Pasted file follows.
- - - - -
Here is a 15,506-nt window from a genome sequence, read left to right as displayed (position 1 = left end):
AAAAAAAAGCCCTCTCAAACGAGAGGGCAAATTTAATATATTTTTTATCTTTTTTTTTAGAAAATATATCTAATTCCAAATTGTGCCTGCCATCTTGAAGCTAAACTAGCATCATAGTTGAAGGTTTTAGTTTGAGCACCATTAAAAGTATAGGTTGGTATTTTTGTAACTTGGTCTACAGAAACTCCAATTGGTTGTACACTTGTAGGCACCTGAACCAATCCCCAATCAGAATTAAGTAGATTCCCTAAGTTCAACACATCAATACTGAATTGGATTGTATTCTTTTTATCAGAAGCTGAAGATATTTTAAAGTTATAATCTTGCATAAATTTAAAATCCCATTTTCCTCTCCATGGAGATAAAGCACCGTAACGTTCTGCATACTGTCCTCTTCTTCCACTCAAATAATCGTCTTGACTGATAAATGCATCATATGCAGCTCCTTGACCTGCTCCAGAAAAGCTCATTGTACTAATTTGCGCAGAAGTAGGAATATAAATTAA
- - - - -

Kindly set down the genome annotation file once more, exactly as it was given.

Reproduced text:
Here is a 15,506-nt window from a genome sequence, read left to right as displayed (position 1 = left end):
AAAAAAAAGCCCTCTCAAACGAGAGGGCAAATTTAATATATTTTTTATCTTTTTTTTTAGAAAATATATCTAATTCCAAATTGTGCCTGCCATCTTGAAGCTAAACTAGCATCATAGTTGAAGGTTTTAGTTTGAGCACCATTAAAAGTATAGGTTGGTATTTTTGTAACTTGGTCTACAGAAACTCCAATTGGTTGTACACTTGTAGGCACCTGAACCAATCCCCAATCAGAATTAAGTAGATTCCCTAAGTTCAACACATCAATACTGAATTGGATTGTATTCTTTTTATCAGAAGCTGAAGATATTTTAAAGTTATAATCTTGCATAAATTTAAAATCCCATTTTCCTCTCCATGGAGATAAAGCACCGTAACGTTCTGCATACTGTCCTCTTCTTCCACTCAAATAATCGTCTTGACTGATAAATGCATCATATGCAGCTCCTTGACCTGCTCCAGAAAAGCTCATTGTACTAATTTGCGCAGAAGTAGGAATATAAATTAA